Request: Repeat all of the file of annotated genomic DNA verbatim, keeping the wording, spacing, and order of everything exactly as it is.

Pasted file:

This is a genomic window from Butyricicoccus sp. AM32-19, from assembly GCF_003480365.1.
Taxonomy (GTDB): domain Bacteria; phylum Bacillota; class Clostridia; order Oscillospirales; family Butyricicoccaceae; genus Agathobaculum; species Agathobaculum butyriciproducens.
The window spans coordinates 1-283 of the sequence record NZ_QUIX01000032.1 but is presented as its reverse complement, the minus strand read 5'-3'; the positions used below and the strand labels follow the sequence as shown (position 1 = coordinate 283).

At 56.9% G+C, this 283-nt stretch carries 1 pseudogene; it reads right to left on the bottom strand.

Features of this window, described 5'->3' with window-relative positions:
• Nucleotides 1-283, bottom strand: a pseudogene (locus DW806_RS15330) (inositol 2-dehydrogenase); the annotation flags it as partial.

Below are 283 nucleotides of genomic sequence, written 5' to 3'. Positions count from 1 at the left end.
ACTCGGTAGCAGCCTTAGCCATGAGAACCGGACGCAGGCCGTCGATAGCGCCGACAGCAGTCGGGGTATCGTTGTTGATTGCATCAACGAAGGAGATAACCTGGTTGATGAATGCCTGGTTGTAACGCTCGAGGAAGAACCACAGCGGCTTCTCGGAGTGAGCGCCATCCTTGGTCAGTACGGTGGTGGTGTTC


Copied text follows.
This is a genomic window from Butyricicoccus sp. AM32-19, from assembly GCF_003480365.1.
Taxonomy (GTDB): domain Bacteria; phylum Bacillota; class Clostridia; order Oscillospirales; family Butyricicoccaceae; genus Agathobaculum; species Agathobaculum butyriciproducens.
The window spans coordinates 1-283 of the sequence record NZ_QUIX01000032.1 but is presented as its reverse complement, the minus strand read 5'-3'; the positions used below and the strand labels follow the sequence as shown (position 1 = coordinate 283).

At 56.9% G+C, this 283-nt stretch carries 1 pseudogene; it reads right to left on the bottom strand.

Features of this window, described 5'->3' with window-relative positions:
• Nucleotides 1-283, bottom strand: a pseudogene (locus DW806_RS15330) (inositol 2-dehydrogenase); the annotation flags it as partial.

Below are 283 nucleotides of genomic sequence, written 5' to 3'. Positions count from 1 at the left end.
ACTCGGTAGCAGCCTTAGCCATGAGAACCGGACGCAGGCCGTCGATAGCGCCGACAGCAGTCGGGGTATCGTTGTTGATTGCATCAACGAAGGAGATAACCTGGTTGATGAATGCCTGGTTGTAACGCTCGAGGAAGAACCACAGCGGCTTCTCGGAGTGAGCGCCATCCTTGGTCAGTACGGTGGTGGTGTTC